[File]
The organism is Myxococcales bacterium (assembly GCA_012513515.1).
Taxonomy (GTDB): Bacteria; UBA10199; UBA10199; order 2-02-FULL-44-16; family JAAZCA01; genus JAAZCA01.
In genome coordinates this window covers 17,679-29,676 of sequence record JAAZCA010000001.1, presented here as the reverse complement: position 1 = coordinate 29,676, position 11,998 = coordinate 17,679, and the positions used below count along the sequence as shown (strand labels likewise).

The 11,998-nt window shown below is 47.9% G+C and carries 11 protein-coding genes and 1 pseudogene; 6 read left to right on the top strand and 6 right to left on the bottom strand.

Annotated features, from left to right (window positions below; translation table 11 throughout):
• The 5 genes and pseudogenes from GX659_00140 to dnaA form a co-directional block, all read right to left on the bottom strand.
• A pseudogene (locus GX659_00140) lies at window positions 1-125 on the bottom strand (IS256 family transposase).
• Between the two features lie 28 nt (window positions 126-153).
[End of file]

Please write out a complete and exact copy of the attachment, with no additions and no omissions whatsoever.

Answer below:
The organism is Myxococcales bacterium (assembly GCA_012513515.1).
Taxonomy (GTDB): Bacteria; UBA10199; UBA10199; order 2-02-FULL-44-16; family JAAZCA01; genus JAAZCA01.
In genome coordinates this window covers 17,679-29,676 of sequence record JAAZCA010000001.1, presented here as the reverse complement: position 1 = coordinate 29,676, position 11,998 = coordinate 17,679, and the positions used below count along the sequence as shown (strand labels likewise).

The 11,998-nt window shown below is 47.9% G+C and carries 11 protein-coding genes and 1 pseudogene; 6 read left to right on the top strand and 6 right to left on the bottom strand.

Annotated features, from left to right (window positions below; translation table 11 throughout):
• The 5 genes and pseudogenes from GX659_00140 to dnaA form a co-directional block, all read right to left on the bottom strand.
• A pseudogene (locus GX659_00140) lies at window positions 1-125 on the bottom strand (IS256 family transposase).
• Between the two features lie 28 nt (window positions 126-153).